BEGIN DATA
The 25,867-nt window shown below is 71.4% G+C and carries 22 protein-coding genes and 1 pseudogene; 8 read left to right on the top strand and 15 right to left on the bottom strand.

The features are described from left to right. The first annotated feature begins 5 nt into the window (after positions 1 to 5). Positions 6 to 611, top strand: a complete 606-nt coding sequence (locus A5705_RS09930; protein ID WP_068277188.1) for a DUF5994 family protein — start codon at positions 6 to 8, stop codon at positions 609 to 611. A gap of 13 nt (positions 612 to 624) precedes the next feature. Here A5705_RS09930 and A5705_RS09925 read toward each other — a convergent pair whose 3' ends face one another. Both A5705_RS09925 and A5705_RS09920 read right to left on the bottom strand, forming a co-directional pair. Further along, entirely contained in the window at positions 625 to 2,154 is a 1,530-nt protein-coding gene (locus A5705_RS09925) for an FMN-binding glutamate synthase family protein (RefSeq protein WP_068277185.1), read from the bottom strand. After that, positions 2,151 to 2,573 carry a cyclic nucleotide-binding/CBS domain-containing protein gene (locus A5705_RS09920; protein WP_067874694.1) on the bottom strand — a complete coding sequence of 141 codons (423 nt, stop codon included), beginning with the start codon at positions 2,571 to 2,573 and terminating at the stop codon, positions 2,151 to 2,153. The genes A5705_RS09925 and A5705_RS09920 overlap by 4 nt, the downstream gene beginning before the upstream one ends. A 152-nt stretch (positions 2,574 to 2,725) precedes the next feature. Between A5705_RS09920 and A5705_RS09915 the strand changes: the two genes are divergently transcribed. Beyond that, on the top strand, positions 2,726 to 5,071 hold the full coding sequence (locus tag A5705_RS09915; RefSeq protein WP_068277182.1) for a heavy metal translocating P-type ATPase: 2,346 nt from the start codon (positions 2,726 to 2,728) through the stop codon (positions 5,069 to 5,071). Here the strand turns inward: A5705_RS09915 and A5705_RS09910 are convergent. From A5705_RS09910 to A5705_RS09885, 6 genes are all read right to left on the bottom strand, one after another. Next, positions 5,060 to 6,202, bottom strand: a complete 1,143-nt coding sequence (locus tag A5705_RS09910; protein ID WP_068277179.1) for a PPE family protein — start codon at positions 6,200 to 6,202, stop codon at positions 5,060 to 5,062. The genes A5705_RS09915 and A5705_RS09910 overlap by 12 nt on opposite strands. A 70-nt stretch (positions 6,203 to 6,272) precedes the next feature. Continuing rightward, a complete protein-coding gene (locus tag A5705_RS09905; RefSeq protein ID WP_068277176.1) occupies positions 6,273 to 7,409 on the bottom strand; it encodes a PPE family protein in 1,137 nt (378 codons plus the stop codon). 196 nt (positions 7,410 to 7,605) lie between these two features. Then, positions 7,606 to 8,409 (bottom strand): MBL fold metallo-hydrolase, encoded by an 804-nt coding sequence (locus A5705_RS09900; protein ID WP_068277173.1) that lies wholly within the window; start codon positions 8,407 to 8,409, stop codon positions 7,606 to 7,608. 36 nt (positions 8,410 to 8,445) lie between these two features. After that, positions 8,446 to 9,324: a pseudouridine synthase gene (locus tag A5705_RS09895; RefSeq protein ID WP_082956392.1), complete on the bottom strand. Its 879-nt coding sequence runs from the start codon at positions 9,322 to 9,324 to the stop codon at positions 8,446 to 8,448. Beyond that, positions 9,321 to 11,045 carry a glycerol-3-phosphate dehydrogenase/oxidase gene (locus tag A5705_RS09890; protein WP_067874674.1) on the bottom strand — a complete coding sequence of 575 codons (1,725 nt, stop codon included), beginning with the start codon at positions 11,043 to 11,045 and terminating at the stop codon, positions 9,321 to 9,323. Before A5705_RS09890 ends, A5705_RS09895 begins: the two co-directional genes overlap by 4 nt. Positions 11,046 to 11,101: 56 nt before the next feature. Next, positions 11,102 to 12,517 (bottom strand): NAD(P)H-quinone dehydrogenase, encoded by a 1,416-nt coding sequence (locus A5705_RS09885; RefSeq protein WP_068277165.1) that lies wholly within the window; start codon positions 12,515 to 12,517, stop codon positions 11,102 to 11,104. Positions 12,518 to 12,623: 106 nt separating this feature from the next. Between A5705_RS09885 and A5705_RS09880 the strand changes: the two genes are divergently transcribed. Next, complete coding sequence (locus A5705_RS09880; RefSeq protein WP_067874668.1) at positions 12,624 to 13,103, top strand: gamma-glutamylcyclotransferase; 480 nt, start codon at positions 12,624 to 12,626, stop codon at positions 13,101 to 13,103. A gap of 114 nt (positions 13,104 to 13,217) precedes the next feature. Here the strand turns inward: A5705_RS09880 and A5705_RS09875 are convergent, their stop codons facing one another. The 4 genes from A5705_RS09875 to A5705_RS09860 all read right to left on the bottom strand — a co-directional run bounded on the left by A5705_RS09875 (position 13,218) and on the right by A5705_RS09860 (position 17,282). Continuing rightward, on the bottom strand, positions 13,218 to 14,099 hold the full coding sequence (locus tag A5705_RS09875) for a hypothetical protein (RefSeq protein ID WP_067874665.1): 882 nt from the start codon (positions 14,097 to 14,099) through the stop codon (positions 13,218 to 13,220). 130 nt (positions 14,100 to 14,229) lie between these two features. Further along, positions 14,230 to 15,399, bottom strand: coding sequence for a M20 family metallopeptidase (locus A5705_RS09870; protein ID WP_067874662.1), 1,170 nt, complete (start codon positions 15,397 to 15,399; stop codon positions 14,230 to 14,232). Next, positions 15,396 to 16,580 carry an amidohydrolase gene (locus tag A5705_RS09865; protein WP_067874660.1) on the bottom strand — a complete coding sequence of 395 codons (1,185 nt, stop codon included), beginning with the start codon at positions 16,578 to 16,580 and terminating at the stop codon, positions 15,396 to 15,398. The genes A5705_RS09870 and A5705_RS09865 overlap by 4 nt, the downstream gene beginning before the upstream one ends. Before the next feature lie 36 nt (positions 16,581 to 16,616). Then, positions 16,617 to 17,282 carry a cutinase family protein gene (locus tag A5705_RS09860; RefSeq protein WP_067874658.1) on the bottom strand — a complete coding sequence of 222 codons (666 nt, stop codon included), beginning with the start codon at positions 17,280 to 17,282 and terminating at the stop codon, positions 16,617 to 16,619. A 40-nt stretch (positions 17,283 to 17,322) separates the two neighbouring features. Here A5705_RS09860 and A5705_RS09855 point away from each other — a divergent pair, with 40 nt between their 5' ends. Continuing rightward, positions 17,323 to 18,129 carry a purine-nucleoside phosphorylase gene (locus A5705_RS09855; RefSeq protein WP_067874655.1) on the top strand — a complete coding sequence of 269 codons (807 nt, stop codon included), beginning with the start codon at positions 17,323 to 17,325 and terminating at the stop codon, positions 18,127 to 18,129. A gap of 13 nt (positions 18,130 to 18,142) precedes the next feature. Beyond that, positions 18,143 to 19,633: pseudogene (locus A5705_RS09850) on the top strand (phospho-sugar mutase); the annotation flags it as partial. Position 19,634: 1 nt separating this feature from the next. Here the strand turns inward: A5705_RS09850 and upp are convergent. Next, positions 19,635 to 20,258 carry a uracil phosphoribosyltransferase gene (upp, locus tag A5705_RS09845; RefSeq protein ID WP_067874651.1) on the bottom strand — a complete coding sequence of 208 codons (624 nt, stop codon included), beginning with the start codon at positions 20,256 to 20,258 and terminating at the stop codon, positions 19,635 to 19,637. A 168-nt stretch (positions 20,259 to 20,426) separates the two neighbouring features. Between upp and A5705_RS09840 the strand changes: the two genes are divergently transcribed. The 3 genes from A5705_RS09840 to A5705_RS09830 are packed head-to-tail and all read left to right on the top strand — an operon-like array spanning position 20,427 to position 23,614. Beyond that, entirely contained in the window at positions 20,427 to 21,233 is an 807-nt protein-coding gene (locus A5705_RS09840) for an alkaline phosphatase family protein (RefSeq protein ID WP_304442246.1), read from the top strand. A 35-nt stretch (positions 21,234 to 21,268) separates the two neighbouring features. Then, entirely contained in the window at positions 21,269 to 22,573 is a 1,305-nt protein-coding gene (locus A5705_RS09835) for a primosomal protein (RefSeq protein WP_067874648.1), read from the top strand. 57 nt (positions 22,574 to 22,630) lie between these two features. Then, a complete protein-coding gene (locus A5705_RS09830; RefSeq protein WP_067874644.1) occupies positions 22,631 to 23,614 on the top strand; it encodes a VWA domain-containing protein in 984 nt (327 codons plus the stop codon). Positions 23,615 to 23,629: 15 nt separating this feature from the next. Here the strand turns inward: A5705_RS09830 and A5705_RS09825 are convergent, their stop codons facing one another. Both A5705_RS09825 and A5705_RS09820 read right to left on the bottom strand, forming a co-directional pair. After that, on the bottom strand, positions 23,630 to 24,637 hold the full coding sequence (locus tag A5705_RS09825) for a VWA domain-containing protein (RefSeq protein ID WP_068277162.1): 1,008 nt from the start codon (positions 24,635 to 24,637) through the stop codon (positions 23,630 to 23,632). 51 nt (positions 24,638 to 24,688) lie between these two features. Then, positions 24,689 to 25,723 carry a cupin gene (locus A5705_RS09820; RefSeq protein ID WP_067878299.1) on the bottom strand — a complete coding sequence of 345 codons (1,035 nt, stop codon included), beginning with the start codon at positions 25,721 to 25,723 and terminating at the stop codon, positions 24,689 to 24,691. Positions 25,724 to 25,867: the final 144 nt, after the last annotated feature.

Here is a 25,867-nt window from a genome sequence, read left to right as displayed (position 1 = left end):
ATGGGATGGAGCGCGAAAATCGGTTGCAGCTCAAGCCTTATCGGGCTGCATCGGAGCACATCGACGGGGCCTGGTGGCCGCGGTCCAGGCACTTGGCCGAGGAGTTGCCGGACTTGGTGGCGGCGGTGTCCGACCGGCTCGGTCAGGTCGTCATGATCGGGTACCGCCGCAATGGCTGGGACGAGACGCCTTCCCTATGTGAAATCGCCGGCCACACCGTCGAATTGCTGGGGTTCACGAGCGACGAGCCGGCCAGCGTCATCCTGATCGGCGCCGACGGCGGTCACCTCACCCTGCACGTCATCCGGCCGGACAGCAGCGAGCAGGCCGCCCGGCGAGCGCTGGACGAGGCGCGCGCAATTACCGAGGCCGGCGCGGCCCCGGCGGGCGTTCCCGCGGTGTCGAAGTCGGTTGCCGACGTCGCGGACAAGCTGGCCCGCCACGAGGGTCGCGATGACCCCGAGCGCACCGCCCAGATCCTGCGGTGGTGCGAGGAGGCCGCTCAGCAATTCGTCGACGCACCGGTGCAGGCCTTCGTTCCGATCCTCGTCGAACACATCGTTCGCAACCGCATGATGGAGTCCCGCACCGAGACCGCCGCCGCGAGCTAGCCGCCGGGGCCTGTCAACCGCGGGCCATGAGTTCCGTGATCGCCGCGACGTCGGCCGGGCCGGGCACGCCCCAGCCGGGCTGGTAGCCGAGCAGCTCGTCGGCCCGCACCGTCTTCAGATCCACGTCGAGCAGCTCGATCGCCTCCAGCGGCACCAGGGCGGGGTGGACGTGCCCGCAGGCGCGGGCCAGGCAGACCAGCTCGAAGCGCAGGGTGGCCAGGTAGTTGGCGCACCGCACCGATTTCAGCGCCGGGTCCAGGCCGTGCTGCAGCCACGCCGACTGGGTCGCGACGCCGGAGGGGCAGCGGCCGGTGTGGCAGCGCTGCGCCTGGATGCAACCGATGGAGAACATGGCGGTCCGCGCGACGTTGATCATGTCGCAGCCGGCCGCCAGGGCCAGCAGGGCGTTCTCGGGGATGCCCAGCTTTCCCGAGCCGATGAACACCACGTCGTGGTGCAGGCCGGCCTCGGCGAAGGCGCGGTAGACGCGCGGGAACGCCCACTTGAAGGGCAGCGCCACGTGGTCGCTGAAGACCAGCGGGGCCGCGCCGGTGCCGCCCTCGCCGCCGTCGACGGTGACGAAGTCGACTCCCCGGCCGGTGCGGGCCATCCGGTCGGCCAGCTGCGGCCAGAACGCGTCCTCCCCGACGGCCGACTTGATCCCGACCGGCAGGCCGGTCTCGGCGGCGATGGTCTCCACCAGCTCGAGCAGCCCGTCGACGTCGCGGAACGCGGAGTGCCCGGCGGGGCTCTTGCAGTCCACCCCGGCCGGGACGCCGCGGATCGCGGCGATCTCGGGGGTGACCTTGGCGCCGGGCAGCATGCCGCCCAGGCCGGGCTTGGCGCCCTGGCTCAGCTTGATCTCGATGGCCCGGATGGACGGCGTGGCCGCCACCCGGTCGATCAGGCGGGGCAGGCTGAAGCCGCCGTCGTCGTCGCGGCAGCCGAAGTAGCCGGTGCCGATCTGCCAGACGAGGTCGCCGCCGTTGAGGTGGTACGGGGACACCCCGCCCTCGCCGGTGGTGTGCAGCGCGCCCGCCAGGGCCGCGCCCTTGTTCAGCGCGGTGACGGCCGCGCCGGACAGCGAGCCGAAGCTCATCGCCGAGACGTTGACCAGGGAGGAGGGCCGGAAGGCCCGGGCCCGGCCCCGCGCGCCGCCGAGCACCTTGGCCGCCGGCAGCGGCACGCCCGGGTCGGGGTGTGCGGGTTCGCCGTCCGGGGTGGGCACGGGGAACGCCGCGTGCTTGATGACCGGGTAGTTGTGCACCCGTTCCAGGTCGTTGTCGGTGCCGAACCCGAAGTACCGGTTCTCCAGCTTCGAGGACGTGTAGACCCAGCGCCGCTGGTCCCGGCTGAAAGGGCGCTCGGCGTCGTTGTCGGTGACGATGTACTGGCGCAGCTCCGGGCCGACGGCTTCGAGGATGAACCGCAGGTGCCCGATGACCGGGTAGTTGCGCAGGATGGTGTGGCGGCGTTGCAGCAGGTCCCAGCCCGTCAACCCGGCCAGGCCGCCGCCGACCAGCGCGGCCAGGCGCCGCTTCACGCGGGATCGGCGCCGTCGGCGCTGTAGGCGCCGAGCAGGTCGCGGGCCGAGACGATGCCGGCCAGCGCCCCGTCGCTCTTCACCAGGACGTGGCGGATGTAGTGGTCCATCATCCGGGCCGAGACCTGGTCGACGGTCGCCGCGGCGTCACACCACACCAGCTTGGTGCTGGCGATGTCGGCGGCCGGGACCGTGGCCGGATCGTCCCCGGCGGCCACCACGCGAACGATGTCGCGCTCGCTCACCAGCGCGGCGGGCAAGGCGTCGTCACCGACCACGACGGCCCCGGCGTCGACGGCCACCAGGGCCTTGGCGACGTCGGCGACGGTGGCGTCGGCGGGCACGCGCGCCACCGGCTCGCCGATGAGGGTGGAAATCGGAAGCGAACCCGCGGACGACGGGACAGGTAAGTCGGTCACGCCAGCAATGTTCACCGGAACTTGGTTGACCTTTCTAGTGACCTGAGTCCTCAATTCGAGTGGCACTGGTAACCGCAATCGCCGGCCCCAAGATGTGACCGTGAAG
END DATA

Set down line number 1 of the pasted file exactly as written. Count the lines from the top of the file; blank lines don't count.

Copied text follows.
The 25,867-nt window shown below is 71.4% G+C and carries 22 protein-coding genes and 1 pseudogene; 8 read left to right on the top strand and 15 right to left on the bottom strand.